Wouldn’t it be nice if mom and dad were walking ATM machines?
Sadly, you have to always be asking for money, learning to live on your allowance, or trying to figure out how to make your paycheck stretch to save for college and buy those concert tickets.
And, no matter how you get your spending money, blowing every penny of it leaves you broke when something special comes along, doesn’t do much to impress your parents and is a bad life skill.
So here are three tips to help you have something to spend on Friday night - and have something in the bank.
1. Eat at home.
The problem with eating out (especially at relatively inexpensive locations like Chipotle, McDonalds, or Panda Express) is that they don’t drain your wallet in one sitting. They’re so cheap, in fact, that you can quite easily build a habit of going after school every day.
You won’t notice the hole in your wallet until you don’t even have $10 to buy that last burrito, chips, and drink! Especially if you pay with a debit or credit card and don’t hand over any physical cash, it’s hard to judge what you’ve spent after two weeks of $7 purchases.
Eating at home is cheaper, period. Choosing to drive here vs. the local burger joint will save you hundreds of dollars over the course of a year.
And, having friends over to make dinner together is fun, healthier than eating out and will prepare you for college where a lack of cooking skills condemns you to four years of eating ramen noodles and microwaving rice in a cup. (Embarrassing personal stories I don’t want to get into.…)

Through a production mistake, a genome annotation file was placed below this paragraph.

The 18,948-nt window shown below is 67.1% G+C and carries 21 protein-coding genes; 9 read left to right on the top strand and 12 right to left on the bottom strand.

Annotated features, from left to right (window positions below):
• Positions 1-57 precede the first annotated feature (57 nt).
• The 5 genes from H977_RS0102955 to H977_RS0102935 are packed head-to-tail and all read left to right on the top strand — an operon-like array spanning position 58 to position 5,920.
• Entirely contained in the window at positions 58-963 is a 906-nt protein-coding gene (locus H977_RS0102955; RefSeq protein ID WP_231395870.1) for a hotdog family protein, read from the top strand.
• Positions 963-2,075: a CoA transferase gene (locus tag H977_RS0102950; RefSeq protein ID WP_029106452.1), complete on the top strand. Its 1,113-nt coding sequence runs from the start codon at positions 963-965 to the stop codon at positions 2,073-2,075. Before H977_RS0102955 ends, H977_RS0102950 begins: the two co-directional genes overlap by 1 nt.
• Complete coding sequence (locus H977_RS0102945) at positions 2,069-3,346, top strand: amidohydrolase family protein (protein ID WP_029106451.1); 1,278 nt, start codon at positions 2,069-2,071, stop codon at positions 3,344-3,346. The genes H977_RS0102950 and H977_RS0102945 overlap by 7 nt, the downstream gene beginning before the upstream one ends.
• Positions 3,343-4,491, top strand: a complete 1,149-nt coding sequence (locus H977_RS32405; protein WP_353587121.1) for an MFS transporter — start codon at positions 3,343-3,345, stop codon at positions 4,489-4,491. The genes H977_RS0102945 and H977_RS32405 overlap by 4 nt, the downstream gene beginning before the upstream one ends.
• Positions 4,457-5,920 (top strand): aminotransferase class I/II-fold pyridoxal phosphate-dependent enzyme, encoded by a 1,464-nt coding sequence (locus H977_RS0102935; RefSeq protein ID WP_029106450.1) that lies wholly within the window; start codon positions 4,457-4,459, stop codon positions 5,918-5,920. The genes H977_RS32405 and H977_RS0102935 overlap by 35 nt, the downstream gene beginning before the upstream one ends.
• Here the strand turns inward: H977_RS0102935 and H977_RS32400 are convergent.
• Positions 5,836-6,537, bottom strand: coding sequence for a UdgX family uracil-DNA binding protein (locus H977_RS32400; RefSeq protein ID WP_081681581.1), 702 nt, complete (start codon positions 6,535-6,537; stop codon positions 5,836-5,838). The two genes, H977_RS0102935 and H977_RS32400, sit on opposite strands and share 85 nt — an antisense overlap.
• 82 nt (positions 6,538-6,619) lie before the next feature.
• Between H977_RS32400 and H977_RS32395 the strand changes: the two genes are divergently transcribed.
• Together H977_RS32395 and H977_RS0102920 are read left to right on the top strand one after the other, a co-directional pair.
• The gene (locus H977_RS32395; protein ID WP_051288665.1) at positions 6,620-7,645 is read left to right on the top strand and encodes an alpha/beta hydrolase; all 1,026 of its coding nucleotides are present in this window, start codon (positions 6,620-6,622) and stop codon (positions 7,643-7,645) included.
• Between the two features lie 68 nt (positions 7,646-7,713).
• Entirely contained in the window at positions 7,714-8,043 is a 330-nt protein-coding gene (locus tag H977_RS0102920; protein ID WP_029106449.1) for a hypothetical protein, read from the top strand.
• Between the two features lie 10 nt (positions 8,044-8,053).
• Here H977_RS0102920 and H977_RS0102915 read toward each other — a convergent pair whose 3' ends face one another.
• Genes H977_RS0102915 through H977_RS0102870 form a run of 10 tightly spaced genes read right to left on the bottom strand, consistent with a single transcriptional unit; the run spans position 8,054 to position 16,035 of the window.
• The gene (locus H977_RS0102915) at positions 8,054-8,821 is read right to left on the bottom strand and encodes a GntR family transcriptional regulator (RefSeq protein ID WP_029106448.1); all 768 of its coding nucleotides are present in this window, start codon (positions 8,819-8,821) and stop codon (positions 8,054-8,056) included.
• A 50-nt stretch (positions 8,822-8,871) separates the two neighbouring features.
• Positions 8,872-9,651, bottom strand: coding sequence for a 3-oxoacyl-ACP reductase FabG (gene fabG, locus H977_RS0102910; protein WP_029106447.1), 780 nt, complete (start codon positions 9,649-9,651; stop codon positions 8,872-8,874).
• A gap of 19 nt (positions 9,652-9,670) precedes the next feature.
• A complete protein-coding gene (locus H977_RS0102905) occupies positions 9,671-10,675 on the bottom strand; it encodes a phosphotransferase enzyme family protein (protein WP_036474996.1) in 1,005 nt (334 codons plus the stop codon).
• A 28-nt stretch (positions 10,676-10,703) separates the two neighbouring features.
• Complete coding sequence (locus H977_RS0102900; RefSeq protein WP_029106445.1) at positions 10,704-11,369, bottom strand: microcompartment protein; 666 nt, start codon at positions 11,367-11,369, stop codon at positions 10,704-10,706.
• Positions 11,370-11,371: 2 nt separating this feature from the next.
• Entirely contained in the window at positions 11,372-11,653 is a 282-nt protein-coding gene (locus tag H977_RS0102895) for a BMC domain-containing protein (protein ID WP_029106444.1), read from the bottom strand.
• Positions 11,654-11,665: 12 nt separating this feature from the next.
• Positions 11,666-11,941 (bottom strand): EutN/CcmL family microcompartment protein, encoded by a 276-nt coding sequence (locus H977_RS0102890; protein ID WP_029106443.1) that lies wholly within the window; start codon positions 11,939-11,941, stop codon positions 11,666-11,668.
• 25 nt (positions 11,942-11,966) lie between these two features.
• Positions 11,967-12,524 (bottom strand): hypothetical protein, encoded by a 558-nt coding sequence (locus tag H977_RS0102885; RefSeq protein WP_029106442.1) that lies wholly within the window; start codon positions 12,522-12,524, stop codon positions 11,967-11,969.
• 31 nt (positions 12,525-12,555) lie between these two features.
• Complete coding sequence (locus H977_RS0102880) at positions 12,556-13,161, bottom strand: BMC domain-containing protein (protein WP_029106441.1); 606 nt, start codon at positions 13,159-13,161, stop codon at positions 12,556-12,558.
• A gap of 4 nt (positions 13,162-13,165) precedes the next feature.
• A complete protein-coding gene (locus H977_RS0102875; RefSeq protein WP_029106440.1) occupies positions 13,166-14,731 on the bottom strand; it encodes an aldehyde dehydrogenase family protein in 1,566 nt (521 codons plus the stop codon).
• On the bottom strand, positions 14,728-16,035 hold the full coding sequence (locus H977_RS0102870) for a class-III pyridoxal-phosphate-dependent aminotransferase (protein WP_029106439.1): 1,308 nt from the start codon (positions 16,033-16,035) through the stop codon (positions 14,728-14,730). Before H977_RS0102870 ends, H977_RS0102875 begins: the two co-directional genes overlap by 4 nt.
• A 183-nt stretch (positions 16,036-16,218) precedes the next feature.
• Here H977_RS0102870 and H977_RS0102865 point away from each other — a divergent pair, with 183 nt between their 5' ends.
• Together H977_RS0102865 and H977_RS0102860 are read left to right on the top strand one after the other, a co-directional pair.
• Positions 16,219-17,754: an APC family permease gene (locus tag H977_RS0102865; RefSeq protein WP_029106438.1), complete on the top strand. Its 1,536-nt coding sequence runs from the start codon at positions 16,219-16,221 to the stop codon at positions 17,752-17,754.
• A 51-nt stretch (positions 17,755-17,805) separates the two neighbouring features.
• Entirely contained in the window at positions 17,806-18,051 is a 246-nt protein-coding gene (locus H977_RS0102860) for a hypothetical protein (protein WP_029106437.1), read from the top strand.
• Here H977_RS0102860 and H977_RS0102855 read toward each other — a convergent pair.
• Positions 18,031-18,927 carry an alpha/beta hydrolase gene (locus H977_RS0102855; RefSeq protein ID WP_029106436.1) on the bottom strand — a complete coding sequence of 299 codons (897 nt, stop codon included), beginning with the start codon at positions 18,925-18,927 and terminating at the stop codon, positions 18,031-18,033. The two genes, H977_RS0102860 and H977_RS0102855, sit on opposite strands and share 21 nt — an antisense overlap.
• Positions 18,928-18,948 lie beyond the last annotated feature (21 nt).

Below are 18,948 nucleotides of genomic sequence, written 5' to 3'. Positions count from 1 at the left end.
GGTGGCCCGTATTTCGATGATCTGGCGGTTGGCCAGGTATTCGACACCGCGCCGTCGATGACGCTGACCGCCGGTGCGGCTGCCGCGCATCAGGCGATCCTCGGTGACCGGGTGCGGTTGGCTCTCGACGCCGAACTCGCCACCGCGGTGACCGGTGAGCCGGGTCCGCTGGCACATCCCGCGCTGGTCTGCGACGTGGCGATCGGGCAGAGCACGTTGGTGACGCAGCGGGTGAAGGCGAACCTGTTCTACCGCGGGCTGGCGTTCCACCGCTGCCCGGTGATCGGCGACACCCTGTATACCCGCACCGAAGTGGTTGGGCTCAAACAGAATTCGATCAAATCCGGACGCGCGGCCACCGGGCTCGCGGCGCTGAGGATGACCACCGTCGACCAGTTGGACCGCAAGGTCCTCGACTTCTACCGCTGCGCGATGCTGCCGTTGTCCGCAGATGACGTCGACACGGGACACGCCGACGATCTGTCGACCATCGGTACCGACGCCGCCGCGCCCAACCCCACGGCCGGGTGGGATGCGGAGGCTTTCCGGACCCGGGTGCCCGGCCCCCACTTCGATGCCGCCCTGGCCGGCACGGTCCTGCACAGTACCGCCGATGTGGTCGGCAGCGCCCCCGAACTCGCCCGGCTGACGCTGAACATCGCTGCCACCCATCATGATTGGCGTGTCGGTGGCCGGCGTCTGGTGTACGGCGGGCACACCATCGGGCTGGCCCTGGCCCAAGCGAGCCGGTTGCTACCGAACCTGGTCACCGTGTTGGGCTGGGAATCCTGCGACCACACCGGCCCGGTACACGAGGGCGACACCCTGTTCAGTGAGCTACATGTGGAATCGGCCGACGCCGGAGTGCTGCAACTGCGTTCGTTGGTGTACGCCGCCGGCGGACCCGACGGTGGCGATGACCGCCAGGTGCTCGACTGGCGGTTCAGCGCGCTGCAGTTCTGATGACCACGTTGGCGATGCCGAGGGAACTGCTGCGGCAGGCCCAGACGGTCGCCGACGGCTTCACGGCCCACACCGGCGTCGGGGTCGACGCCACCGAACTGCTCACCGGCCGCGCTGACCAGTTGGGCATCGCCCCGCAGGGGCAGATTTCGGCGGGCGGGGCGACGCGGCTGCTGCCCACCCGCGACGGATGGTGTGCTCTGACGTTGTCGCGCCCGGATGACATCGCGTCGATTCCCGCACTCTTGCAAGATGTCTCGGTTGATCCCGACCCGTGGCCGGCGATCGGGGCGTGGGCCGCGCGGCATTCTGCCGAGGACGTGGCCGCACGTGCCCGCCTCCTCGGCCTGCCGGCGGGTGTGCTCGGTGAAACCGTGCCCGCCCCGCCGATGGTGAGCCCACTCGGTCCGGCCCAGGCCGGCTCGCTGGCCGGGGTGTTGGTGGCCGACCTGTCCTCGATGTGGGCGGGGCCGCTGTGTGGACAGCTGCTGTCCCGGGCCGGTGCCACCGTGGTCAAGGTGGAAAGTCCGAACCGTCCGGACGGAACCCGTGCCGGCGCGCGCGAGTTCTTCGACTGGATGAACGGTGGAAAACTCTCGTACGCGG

2. Save 10 percent.
You’re in high school now, but this tip will help you all throughout life. Unfortunately for your impulsive self, this is money for the long term. You don’t get to spend it on a big TV when you move into your college dorm.
When you get a paycheck (or a big check from grandma), do not spend it all immediately. The trick is to save 10 percent before you think of anything you might do with the money: a night at the movies, that BMX bike, flowers for your girlfriend, etc.
When you’ve just received that big check, it’s relatively easy to save a small portion of it. If you wait until the end, there’s never anything left over.
I know we’re all young and the furthest thing on your horizon is college, but you should start building up the habit of saving money now. The sooner you learn how to save and manage money the better off you will be at your parents’ age. (Just ask them!)
3. Hold that thought.
How can you be sure that you’re able to spend money on the things that you want?
Simple: Don’t spend money on all of the junk you don’t really want or need.
Most of the purchases you make on a day-to-day basis are just reflex. You’re hungry so you hop into the burrito place. You’re thirsty so you buy a Coke. Often, this reflex even affects purchases of bigger and more expensive items.
Whenever you’re looking at buying anything over $50, wait two weeks before making the purchase. You’ll find that most of the items you desperately wanted in the moment no longer appeal to you. This will keep money in your wallet and junk from piling up in your closet. The best thing about this strategy is that when you do find something that you really want, you’ll have the money to buy it!